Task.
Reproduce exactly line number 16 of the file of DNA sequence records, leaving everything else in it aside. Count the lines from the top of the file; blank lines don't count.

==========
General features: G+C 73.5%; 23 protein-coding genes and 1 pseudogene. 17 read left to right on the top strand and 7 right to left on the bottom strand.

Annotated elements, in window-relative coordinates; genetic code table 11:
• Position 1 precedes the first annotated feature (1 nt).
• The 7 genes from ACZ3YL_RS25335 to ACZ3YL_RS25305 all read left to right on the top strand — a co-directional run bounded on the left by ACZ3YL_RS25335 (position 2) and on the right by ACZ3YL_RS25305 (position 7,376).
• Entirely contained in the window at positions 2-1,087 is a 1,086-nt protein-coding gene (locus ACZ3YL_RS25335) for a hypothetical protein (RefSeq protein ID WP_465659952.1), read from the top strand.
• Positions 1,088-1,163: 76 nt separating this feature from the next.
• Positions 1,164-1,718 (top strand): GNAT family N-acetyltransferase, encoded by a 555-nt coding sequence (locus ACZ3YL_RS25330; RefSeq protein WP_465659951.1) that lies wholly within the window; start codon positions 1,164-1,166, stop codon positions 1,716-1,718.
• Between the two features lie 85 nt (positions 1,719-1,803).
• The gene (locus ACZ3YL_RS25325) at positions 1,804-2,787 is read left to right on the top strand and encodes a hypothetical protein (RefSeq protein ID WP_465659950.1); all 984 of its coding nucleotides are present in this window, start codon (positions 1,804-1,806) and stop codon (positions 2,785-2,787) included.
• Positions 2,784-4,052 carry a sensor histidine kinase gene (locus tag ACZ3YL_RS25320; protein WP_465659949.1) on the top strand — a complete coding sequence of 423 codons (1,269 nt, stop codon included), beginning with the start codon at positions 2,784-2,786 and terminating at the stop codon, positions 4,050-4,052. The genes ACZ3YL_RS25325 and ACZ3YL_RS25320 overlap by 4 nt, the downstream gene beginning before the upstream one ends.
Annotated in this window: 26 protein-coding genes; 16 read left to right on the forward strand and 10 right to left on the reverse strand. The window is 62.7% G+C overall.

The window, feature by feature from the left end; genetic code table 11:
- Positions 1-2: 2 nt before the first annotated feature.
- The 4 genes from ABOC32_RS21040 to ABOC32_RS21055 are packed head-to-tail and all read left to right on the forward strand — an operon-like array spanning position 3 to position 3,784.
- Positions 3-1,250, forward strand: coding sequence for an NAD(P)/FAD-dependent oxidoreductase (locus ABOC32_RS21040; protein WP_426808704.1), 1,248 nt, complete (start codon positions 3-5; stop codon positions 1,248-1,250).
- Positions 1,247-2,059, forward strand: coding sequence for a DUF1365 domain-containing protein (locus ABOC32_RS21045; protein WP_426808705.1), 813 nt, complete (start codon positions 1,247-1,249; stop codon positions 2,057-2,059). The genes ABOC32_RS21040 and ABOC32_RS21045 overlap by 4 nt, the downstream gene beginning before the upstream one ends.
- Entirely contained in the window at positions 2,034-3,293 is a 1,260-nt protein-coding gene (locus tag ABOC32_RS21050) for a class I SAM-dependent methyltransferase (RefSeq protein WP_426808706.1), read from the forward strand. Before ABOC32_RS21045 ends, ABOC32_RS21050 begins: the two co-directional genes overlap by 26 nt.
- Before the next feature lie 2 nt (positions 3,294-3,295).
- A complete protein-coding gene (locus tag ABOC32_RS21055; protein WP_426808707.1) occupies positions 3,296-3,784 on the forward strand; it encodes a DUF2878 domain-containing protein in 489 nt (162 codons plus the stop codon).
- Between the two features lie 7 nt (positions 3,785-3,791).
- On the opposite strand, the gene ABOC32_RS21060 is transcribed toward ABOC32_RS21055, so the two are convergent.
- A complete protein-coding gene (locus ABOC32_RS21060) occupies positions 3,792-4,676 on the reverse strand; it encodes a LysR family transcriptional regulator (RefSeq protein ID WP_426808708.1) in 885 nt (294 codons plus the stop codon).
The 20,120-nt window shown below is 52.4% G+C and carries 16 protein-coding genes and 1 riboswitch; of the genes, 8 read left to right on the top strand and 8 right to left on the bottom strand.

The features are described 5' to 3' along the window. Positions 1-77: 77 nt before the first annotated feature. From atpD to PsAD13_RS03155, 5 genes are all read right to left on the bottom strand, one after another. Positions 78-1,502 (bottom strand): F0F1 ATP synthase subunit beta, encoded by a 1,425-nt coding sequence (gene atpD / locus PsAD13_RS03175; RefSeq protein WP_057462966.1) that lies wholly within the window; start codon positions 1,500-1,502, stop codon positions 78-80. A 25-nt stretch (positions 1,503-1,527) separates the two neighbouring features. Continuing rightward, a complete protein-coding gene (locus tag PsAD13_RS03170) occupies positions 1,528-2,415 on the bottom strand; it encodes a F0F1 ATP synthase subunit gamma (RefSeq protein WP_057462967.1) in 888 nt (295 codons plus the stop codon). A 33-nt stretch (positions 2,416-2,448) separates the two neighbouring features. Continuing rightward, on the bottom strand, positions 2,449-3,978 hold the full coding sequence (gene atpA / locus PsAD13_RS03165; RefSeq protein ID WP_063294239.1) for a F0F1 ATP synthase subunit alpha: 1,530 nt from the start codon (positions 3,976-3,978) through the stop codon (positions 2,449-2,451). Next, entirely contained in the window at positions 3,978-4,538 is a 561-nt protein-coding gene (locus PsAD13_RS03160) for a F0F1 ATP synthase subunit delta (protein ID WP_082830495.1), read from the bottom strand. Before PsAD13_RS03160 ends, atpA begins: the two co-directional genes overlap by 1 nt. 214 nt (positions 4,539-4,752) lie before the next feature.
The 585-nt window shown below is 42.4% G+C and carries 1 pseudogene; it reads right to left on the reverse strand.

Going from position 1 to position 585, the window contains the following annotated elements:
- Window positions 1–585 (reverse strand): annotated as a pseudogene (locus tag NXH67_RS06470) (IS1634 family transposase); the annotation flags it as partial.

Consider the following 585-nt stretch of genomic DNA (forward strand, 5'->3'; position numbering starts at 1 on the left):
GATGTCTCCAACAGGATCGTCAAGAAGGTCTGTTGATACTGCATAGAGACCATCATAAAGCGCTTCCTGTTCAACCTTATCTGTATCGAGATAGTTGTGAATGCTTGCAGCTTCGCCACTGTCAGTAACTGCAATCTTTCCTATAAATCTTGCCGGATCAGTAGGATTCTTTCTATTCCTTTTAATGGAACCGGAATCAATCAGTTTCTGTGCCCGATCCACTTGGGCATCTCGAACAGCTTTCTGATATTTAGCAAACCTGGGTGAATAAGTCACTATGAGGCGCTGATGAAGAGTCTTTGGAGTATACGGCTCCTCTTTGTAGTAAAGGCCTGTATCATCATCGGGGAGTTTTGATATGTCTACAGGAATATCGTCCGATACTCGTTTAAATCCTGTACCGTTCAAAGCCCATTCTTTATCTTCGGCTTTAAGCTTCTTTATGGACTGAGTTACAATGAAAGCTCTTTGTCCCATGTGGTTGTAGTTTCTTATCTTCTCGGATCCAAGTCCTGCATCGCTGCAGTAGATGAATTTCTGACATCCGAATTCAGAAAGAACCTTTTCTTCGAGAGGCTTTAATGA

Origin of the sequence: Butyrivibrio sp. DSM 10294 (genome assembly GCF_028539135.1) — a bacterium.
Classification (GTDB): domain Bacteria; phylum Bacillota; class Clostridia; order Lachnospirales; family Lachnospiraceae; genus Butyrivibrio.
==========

- Positions 1,247-2,059, forward strand: coding sequence for a DUF1365 domain-containing protein (locus ABOC32_RS21045; protein WP_426808705.1), 813 nt, complete (start codon positions 1,247-1,249; stop codon positions 2,057-2,059). The genes ABOC32_RS21040 and ABOC32_RS21045 overlap by 4 nt, the downstream gene beginning before the upstream one ends.